The painting "Window" has entered its final phase. Yesterday's drawing is a study in kind rather than in form. By this I mean it represents me practicing an approach which will be necessary to complete the two male figures in "Window." At this point the male figures are mere sketches, holding places for the final statements. "Window" is demanding incredible accuracy in position of its forms. It reminds me of Henri Matisse's "Bather by a River" in the Chicago Art Institute (shown below my drawing). The subject matters of the two paintings are so completely different, but the carefulness at which I must make and place each form feels similar. I also find it extremely interesting that the color of Matisse's painting, and mine, are extremely subdued. For Matisse, known as a great colorist, this is unusual. It speaks to the similarity of the problem required to be solved by Matisse and I. Today I will go at "Window" again. With high concentration I will work on the two male figures, insisting on awareness of the entire composition as I create each major and minor form.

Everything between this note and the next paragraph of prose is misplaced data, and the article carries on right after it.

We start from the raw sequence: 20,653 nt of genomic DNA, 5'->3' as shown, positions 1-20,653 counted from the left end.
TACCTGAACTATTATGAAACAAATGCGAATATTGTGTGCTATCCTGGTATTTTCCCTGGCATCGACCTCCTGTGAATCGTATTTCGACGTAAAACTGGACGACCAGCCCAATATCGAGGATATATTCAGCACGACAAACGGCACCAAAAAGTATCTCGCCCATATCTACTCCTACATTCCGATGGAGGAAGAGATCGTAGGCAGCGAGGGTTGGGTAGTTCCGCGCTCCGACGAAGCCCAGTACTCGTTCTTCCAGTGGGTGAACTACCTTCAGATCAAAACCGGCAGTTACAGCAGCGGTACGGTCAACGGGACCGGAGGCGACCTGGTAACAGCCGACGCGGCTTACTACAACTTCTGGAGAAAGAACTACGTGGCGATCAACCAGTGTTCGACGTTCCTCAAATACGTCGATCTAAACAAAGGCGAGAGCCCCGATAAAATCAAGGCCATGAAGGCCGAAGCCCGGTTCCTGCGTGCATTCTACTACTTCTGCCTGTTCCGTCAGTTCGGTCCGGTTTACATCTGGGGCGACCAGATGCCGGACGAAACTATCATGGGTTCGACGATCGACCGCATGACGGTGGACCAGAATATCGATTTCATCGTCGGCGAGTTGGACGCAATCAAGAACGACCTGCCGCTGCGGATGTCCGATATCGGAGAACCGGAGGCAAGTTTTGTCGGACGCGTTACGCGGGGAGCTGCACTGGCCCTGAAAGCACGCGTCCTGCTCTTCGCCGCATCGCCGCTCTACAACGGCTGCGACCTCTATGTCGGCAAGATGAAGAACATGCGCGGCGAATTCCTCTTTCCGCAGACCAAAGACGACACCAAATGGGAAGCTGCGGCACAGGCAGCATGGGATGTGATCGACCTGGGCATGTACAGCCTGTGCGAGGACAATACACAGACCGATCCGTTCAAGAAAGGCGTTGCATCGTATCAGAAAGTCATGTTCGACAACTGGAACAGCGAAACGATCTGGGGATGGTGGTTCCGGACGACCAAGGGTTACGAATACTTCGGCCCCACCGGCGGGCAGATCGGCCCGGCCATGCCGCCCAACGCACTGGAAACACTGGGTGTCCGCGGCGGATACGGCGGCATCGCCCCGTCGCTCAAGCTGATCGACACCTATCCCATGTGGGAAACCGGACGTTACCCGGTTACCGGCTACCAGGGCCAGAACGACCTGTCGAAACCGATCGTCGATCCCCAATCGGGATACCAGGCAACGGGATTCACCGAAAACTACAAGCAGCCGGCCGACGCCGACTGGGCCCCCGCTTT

One final comment about "Window" and "Bather's by the River": In each, black is an important "color", and treated as such. When used correctly there is light in the color black. Matisse was the first to prove this to me. Black must not be treated as the absence of light, but as light itself. This is so very clear in Matisse's great painting, "Interior with a Violin" (shown below the "Bathers").
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